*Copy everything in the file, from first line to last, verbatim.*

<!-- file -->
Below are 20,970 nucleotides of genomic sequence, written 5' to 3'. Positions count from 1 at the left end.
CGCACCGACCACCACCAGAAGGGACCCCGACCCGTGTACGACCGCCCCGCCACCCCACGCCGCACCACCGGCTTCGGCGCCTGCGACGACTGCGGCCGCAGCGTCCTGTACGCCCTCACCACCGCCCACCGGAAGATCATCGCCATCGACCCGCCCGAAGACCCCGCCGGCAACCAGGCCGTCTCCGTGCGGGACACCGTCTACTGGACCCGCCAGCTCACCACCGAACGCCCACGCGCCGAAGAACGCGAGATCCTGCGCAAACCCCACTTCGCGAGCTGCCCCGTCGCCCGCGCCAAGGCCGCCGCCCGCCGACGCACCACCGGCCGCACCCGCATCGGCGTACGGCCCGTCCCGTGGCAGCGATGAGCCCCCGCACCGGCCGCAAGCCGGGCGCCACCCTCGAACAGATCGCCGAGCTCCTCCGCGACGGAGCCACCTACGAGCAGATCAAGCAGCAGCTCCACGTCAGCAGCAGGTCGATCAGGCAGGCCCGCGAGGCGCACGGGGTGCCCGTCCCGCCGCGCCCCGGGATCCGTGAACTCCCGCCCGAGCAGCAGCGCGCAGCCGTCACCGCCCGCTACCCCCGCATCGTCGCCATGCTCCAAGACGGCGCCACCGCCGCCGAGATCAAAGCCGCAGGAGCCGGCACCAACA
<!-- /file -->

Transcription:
Below are 20,970 nucleotides of genomic sequence, written 5' to 3'. Positions count from 1 at the left end.
CGCACCGACCACCACCAGAAGGGACCCCGACCCGTGTACGACCGCCCCGCCACCCCACGCCGCACCACCGGCTTCGGCGCCTGCGACGACTGCGGCCGCAGCGTCCTGTACGCCCTCACCACCGCCCACCGGAAGATCATCGCCATCGACCCGCCCGAAGACCCCGCCGGCAACCAGGCCGTCTCCGTGCGGGACACCGTCTACTGGACCCGCCAGCTCACCACCGAACGCCCACGCGCCGAAGAACGCGAGATCCTGCGCAAACCCCACTTCGCGAGCTGCCCCGTCGCCCGCGCCAAGGCCGCCGCCCGCCGACGCACCACCGGCCGCACCCGCATCGGCGTACGGCCCGTCCCGTGGCAGCGATGAGCCCCCGCACCGGCCGCAAGCCGGGCGCCACCCTCGAACAGATCGCCGAGCTCCTCCGCGACGGAGCCACCTACGAGCAGATCAAGCAGCAGCTCCACGTCAGCAGCAGGTCGATCAGGCAGGCCCGCGAGGCGCACGGGGTGCCCGTCCCGCCGCGCCCCGGGATCCGTGAACTCCCGCCCGAGCAGCAGCGCGCAGCCGTCACCGCCCGCTACCCCCGCATCGTCGCCATGCTCCAAGACGGCGCCACCGCCGCCGAGATCAAAGCCGCAGGAGCCGGCACCAACA